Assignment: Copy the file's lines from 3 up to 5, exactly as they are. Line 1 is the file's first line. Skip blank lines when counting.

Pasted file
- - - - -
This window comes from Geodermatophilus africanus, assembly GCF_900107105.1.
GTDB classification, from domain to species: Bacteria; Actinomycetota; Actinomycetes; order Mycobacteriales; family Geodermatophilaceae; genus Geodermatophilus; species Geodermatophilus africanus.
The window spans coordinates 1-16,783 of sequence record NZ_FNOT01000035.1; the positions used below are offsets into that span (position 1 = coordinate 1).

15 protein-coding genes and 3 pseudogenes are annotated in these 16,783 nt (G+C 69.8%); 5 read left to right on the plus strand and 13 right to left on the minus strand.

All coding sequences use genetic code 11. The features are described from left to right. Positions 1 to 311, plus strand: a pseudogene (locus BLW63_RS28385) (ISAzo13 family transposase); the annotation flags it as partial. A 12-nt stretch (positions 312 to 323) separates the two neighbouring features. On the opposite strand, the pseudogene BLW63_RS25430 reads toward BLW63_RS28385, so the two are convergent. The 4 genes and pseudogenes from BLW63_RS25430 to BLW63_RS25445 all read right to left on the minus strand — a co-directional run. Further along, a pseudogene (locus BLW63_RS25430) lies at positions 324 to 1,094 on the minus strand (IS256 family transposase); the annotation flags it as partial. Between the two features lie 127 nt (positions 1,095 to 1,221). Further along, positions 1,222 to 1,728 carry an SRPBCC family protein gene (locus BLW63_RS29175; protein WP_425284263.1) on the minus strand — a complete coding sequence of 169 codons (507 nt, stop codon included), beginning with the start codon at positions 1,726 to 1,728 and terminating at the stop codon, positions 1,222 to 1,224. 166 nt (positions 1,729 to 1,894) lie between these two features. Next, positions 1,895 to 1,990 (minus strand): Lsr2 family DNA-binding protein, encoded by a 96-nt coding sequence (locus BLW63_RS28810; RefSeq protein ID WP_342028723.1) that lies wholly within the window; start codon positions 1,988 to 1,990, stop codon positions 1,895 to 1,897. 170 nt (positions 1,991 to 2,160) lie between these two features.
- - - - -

The window spans coordinates 1-16,783 of sequence record NZ_FNOT01000035.1; the positions used below are offsets into that span (position 1 = coordinate 1).

15 protein-coding genes and 3 pseudogenes are annotated in these 16,783 nt (G+C 69.8%); 5 read left to right on the plus strand and 13 right to left on the minus strand.

All coding sequences use genetic code 11. The features are described from left to right. Positions 1 to 311, plus strand: a pseudogene (locus BLW63_RS28385) (ISAzo13 family transposase); the annotation flags it as partial. A 12-nt stretch (positions 312 to 323) separates the two neighbouring features. On the opposite strand, the pseudogene BLW63_RS25430 reads toward BLW63_RS28385, so the two are convergent. The 4 genes and pseudogenes from BLW63_RS25430 to BLW63_RS25445 all read right to left on the minus strand — a co-directional run. Further along, a pseudogene (locus BLW63_RS25430) lies at positions 324 to 1,094 on the minus strand (IS256 family transposase); the annotation flags it as partial. Between the two features lie 127 nt (positions 1,095 to 1,221). Further along, positions 1,222 to 1,728 carry an SRPBCC family protein gene (locus BLW63_RS29175; protein WP_425284263.1) on the minus strand — a complete coding sequence of 169 codons (507 nt, stop codon included), beginning with the start codon at positions 1,726 to 1,728 and terminating at the stop codon, positions 1,222 to 1,224. 166 nt (positions 1,729 to 1,894) lie between these two features. Next, positions 1,895 to 1,990 (minus strand): Lsr2 family DNA-binding protein, encoded by a 96-nt coding sequence (locus BLW63_RS28810; RefSeq protein ID WP_342028723.1) that lies wholly within the window; start codon positions 1,988 to 1,990, stop codon positions 1,895 to 1,897. 170 nt (positions 1,991 to 2,160) lie between these two features.